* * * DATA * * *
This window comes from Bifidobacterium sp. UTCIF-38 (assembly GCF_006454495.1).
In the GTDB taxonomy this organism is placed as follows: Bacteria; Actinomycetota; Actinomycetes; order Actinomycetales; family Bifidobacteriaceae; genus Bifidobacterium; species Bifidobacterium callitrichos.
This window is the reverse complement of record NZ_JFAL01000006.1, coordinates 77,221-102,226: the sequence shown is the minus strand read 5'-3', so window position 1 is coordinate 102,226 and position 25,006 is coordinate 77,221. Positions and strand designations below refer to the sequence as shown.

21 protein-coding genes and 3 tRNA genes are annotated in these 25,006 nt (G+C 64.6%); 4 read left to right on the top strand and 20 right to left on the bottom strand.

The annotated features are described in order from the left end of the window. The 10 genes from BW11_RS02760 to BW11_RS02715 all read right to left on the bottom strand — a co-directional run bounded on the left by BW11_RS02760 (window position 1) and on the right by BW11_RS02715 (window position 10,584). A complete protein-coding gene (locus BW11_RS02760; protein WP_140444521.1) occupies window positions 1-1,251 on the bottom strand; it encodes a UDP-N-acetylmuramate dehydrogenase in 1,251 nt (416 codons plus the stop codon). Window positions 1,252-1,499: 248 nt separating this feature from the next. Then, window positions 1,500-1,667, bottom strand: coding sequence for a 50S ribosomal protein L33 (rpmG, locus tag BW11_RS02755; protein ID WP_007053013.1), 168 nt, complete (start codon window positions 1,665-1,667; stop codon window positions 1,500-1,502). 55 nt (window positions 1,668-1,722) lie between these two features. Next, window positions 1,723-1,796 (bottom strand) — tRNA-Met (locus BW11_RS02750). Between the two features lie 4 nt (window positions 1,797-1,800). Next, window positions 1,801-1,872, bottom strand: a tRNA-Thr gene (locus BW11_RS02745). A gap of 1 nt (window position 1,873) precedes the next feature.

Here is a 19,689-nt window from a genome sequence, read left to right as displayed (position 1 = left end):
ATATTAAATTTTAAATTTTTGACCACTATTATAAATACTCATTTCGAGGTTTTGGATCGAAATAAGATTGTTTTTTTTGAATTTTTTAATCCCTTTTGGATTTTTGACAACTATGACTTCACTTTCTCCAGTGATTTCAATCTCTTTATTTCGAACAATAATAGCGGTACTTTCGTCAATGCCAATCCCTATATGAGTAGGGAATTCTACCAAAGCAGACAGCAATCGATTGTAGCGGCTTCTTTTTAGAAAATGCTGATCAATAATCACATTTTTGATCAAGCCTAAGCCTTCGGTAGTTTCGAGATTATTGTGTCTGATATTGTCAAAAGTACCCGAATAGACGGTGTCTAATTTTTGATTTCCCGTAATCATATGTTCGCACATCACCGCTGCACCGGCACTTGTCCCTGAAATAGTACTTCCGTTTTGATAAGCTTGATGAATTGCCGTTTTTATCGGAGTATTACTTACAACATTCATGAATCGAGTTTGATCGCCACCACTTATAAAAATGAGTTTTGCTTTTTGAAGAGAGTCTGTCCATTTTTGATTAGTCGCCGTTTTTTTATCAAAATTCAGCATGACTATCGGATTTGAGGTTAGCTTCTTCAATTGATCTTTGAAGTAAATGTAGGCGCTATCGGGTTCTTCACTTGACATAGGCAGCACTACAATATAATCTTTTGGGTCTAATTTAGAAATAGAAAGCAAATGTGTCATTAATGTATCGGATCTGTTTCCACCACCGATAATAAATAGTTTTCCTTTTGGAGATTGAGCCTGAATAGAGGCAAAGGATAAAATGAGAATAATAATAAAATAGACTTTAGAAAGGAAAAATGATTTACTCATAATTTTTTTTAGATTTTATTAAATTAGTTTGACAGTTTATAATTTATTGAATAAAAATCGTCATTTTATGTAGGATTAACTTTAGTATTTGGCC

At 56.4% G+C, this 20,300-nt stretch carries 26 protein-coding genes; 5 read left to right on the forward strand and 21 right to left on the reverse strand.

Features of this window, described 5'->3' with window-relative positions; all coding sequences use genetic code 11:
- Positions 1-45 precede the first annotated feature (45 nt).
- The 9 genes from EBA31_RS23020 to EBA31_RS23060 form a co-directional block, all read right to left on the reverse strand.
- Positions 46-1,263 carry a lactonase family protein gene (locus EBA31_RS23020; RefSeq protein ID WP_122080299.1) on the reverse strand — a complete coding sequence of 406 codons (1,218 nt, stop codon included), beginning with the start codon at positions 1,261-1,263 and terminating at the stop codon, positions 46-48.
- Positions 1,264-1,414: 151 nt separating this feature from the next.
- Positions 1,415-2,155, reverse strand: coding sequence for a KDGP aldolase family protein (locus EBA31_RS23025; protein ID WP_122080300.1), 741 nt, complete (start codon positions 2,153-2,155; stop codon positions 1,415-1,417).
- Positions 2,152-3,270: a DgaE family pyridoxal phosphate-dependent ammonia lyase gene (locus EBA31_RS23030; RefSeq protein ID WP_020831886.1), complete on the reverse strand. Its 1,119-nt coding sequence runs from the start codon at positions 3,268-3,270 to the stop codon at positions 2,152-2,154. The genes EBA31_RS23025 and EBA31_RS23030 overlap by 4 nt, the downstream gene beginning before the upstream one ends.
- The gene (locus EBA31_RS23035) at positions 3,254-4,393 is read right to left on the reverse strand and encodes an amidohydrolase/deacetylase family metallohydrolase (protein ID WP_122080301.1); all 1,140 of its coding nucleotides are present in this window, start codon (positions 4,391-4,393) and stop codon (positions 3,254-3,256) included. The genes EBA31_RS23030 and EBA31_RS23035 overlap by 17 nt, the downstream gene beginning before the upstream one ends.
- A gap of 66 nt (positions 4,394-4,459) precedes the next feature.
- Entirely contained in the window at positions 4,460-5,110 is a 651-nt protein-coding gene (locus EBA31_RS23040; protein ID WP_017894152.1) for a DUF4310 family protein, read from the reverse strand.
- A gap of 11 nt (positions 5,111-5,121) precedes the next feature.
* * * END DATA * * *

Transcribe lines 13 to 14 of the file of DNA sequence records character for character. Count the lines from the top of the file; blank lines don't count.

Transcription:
- Positions 1,264-1,414: 151 nt separating this feature from the next.
- Positions 1,415-2,155, reverse strand: coding sequence for a KDGP aldolase family protein (locus EBA31_RS23025; protein ID WP_122080300.1), 741 nt, complete (start codon positions 2,153-2,155; stop codon positions 1,415-1,417).